With refugees and migrants in the news, some commentators have sought to draw parallels between their plight and that of the Holy Family—Jesus, Mary and Joseph. How accurate are these comparisons? Were Jesus, Mary and Joseph what we would consider today “refugees”?
In the second chapter of the Gospel of Matthew, we read the story of the “Flight into Egypt” in which, after the birth of Jesus and the visit from the Magi, an “angel of the Lord” comes to Joseph in a dream and warns him to leave Bethlehem for Egypt (Mt 2:12-15). Why? Because King Herod was planning to “seek out the child to destroy him.” Mary and Joseph do leave, along with Jesus, and, according to Matthew, make their way into Egypt. Afterward, King Herod slaughters all the male children in Bethlehem under two years of age. This dramatic episode is part of the Gospel reading for the “Feast of the Holy Innocents,” celebrated on Dec. 28.
A family is forced to flee their homeland for fear of persecution. This is the classic modern-day definition of a refugee.
So, according to the Gospel of Matthew, what is going on? A family is forced to flee their homeland for fear of persecution. This is the classic modern-day definition of a refugee. In fact, the United Nations High Commissioner for Refugees defines that group of people as follows:
A refugee is someone who has been forced to flee his or her country because of persecution, war, or violence. A refugee has a well-founded fear of persecution for reasons of race, religion, nationality, political opinion or membership in a particular social group.
The Holy Family, as Matthew recounts the story, was fleeing because of a “well-founded fear of persecution” because of their “membership in a particular social group,” in this case people with young children living in Bethlehem. I am not sure how you could get any clearer than that.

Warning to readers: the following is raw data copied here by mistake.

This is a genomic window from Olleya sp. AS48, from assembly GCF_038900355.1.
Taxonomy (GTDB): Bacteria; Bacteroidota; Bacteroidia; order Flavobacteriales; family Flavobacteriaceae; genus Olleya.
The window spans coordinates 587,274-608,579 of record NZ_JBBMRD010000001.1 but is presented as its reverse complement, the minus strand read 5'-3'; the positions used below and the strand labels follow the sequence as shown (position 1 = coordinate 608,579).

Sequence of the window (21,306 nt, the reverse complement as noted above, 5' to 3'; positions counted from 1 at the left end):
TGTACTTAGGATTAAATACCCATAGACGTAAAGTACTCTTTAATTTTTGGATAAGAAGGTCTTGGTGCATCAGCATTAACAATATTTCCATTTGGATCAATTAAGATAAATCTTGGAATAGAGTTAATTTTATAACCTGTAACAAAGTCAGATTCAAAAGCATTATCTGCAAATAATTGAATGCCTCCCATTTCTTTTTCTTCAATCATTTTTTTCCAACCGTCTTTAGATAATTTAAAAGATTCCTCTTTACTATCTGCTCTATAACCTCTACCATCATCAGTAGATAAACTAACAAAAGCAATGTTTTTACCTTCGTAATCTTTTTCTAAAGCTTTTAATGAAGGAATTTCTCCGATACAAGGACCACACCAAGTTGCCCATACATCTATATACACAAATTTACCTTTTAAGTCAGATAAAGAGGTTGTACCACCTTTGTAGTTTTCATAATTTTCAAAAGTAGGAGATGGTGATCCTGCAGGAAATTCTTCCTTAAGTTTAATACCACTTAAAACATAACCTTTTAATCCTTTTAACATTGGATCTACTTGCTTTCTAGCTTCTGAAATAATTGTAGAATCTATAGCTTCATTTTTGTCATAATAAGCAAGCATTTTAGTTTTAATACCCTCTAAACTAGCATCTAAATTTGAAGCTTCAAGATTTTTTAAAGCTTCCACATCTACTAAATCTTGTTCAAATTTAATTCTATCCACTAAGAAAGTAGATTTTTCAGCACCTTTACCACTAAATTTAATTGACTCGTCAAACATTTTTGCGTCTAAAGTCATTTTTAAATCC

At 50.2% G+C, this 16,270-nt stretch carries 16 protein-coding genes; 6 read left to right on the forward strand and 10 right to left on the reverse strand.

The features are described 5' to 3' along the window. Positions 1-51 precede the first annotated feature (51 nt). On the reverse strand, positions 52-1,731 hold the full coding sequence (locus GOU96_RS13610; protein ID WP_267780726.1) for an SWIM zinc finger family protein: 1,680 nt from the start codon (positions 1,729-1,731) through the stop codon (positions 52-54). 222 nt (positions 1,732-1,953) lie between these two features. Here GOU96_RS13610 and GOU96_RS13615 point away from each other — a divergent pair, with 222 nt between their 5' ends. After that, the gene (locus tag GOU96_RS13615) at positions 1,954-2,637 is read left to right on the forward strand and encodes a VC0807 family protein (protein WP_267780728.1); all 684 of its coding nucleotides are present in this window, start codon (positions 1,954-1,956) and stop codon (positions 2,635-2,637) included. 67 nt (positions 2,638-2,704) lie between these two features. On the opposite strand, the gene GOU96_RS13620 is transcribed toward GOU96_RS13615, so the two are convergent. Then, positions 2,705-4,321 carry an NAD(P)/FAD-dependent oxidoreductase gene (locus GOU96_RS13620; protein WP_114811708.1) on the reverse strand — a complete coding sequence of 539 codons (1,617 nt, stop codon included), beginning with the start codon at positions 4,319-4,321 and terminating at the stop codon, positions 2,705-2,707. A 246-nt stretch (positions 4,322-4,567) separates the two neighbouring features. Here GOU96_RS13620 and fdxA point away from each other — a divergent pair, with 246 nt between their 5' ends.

The Holy Family, as Matthew recounts the story, was fleeing because of a “well-founded fear of persecution.”
Did Joseph and Mary apply for official refugee status? Of course not. Those kinds of regulations were most likely not in effect. There may not have even been any borders at the time. But, as Daniel J. Harrington, S.J., a New Testament scholar, reminds us in his commentary on Matthew in the Sacra Pagina series:
Egypt, which came under Roman control in 30 B.C., was outside the jurisdiction of Herod. Egypt had been the traditional place of refuge for Jews both in biblical times (see 1 Kgs 11:40; Jer 26:21) and in the Maccabean era when the high priest Onias IV fled there [emphasis mine].
Thus, we see a family fleeing to a foreign country out of fear of persecution.
Even the language used in Matthew illuminates their situation. As in all things with the New Testament, it’s helpful to turn to the original Greek. Matthew, writing for a Jewish-Christian audience around AD 85, presents the angel’s command as follows:
Transliterated, that is Egertheis paralabe to paidion kai tēn mētera autou kai pheuge eis Aigypton....
Or, “Arise, and take the child and his mother, and flee into Egypt....” (Mt 2:13).
Even Matthew’s angel identifies the Holy Family as refugees.
The word to focus on is pheuge, “flee,” from which derives the word “refugee,” the one who flees. Even Matthew’s angel identifies the Holy Family as refugees.
But even if the Holy Family does not fit the contemporary definition of refugees (and they do) and even if the Gospel of Matthew did not use the Greek word pheuge (and it does), we should still have compassion and be ready to care for modern-day refugees and migrants.
Why? Because Jesus asks us to. Later in Matthew’s Gospel, Jesus reminds us that any time we “welcome the stranger” we welcome Jesus himself (Mt 25). Refugees and migrants are our brothers and sisters desperately in need of our help. Jesus’ command to care for the stranger is also, for the Christian, a law superseding any laws that would hinder, prevent or outlaw such care and compassion. I am always amazed that some Christians who appeal to higher laws in other life issues set them aside when it comes to refugees and migrants.
From 1992 to 1994, I worked with the Jesuit Refugee Service in Nairobi, Kenya, where I came to know hundreds of refugees who had fled from Sudan, Uganda, Somalia, Ethiopia, Eritrea, Rwanda, Burundi, Côte d’Ivoire and many other countries out of a “well-founded fear of persecution.” Some, as the Holy Family had feared, had seen their children murdered in front of them. Others had watched as their parents were slaughtered before them. Despite their intense and almost unimaginable suffering, they were among the most faithful people I have ever met—holy families in their own ways.
Surely these families deserve our protection as much as the Holy Family did.